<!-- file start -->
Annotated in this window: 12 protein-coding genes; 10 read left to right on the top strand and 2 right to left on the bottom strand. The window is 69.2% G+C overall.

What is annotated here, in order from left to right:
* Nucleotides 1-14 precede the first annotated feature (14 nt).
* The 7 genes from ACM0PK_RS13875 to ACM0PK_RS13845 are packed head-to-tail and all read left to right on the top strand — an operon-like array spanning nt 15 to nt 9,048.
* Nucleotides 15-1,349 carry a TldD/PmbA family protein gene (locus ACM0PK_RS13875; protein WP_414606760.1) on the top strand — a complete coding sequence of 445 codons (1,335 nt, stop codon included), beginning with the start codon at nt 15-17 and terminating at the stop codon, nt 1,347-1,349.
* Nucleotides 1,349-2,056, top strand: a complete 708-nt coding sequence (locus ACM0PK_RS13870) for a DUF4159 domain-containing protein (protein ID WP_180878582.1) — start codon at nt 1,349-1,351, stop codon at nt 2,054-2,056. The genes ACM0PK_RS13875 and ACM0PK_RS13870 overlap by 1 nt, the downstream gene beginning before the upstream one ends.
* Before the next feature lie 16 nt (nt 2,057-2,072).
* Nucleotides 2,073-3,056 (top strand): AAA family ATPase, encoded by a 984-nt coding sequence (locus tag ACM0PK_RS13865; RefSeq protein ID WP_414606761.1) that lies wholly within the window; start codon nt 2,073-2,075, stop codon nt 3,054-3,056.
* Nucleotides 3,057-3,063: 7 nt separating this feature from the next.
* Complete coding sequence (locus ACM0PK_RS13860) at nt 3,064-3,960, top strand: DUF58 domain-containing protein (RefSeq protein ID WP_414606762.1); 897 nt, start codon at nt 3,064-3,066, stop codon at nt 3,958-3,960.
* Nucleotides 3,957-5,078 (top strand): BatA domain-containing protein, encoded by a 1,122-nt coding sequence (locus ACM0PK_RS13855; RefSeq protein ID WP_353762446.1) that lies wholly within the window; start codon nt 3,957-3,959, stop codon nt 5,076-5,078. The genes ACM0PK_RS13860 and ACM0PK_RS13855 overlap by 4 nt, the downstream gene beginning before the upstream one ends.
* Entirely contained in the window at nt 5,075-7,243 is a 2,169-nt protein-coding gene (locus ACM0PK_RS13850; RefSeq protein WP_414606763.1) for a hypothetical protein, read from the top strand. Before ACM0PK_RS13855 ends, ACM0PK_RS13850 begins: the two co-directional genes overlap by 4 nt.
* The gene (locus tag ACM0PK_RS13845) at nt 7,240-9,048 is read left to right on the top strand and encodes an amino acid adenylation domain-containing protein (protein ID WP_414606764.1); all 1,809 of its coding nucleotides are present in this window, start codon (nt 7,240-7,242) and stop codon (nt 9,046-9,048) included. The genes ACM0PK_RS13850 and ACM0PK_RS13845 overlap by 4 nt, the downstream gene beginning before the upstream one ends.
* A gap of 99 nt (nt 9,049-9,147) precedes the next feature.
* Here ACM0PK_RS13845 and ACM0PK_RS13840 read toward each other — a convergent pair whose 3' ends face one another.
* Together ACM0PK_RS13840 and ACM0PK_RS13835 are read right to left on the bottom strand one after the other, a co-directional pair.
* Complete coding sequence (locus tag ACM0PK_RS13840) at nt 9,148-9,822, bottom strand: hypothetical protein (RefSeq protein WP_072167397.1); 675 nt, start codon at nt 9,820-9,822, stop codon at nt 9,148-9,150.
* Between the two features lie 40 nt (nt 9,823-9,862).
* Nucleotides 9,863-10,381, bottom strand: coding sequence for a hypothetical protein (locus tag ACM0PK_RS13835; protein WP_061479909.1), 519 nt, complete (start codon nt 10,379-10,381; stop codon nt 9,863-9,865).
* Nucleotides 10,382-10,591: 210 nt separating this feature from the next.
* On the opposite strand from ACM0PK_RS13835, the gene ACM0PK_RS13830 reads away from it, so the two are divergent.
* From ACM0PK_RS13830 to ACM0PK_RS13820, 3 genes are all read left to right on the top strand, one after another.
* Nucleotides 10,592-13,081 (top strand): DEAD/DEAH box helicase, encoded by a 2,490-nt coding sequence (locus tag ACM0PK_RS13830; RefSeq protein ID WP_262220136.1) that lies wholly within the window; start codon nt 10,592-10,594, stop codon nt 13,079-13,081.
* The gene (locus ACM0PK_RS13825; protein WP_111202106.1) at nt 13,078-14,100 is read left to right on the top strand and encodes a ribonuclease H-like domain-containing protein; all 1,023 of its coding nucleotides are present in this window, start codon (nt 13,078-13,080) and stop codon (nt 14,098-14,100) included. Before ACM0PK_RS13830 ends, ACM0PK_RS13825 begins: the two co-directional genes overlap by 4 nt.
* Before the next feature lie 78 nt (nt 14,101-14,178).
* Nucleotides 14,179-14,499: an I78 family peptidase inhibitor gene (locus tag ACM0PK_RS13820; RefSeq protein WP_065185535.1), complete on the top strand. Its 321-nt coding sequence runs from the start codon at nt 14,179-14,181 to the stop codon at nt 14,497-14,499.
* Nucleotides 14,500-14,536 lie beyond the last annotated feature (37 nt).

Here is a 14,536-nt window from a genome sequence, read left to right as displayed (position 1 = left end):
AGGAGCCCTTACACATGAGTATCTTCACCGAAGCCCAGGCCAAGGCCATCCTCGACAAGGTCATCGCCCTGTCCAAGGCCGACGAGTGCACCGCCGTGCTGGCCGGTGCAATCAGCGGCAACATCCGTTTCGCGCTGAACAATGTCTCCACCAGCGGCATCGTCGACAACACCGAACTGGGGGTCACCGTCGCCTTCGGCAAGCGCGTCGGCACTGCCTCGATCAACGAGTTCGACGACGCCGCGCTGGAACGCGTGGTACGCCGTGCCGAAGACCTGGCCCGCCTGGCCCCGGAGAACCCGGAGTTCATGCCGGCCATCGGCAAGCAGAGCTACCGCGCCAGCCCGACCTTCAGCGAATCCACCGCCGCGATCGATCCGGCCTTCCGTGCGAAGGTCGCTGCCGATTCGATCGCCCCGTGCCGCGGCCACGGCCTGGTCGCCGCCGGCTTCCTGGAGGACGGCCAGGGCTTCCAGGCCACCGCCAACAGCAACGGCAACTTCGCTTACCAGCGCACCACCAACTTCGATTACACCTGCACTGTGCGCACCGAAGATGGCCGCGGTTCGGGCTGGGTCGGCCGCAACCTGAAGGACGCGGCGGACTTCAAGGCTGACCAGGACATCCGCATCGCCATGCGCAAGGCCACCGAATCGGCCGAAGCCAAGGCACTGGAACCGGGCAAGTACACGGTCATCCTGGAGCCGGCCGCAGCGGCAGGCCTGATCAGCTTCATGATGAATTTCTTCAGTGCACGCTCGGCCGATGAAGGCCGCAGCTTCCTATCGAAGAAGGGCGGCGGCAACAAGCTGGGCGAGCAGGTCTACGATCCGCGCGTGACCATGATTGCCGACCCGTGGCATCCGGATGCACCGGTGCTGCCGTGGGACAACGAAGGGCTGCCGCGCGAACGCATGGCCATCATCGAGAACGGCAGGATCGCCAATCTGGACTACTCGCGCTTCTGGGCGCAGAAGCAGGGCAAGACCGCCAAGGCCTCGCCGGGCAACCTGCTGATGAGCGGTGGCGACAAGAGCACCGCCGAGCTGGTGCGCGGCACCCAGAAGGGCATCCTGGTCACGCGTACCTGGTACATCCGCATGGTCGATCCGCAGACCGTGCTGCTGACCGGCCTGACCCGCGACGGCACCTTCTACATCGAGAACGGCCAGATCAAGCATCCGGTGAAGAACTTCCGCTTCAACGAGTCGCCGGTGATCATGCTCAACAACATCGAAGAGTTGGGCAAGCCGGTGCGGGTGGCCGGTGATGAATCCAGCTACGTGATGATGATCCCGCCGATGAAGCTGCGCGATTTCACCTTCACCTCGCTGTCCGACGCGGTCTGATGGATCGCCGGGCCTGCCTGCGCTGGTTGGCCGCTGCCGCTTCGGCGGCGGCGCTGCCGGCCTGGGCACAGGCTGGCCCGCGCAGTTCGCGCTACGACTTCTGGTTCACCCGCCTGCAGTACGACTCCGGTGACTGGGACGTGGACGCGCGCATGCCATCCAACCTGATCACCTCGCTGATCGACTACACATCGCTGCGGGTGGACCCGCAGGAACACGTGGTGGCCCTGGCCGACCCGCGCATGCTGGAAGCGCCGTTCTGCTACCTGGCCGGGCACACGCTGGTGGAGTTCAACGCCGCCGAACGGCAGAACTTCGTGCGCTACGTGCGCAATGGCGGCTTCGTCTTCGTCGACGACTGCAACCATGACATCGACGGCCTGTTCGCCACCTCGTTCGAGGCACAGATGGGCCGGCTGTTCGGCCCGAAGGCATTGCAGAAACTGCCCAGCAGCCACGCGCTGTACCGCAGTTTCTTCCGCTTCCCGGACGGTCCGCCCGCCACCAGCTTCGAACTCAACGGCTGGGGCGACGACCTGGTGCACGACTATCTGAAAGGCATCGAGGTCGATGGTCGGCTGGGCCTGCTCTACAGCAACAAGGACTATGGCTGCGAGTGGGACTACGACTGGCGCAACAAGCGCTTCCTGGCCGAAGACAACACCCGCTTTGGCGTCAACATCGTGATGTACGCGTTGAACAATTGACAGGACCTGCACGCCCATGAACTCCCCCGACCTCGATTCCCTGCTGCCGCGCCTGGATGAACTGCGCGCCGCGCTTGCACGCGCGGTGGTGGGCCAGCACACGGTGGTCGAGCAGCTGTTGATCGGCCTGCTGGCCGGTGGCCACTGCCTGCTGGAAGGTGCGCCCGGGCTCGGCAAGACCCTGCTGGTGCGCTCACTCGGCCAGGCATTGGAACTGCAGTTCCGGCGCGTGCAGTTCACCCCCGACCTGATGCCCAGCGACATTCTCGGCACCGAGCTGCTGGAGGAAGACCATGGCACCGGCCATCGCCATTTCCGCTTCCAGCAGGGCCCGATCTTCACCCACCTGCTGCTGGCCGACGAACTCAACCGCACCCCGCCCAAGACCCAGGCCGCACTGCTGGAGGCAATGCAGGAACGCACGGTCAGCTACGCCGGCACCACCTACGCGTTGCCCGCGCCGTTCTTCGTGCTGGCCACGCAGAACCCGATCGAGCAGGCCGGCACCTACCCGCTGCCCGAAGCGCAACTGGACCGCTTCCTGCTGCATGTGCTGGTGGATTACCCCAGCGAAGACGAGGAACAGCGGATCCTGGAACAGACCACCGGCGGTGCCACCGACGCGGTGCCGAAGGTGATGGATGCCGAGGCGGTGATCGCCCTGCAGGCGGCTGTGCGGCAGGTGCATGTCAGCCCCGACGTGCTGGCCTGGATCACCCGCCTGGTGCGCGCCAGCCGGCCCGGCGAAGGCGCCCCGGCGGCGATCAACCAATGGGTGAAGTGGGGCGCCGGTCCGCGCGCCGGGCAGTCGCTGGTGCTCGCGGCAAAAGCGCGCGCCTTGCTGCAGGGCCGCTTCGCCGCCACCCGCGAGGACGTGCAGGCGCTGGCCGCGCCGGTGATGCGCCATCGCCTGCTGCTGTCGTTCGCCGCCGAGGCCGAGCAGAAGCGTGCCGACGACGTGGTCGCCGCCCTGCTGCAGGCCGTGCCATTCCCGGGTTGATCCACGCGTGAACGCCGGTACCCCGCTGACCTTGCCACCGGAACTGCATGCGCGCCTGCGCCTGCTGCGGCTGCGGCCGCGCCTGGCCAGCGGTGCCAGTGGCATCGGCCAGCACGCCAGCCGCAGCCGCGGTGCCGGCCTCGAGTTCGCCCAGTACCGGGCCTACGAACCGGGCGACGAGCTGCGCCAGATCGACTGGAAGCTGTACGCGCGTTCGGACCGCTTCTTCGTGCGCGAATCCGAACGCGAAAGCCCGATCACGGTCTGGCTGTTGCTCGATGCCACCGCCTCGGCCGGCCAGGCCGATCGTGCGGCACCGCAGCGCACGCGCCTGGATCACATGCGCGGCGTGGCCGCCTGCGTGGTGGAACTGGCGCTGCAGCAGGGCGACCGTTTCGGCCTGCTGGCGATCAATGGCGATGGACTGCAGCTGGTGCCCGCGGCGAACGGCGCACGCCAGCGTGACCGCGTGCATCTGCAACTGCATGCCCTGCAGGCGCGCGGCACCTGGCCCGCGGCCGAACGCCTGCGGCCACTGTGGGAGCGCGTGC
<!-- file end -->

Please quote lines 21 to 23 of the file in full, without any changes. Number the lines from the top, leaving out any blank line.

* On the opposite strand from ACM0PK_RS13835, the gene ACM0PK_RS13830 reads away from it, so the two are divergent.
* From ACM0PK_RS13830 to ACM0PK_RS13820, 3 genes are all read left to right on the top strand, one after another.
* Nucleotides 10,592-13,081 (top strand): DEAD/DEAH box helicase, encoded by a 2,490-nt coding sequence (locus tag ACM0PK_RS13830; RefSeq protein ID WP_262220136.1) that lies wholly within the window; start codon nt 10,592-10,594, stop codon nt 13,079-13,081.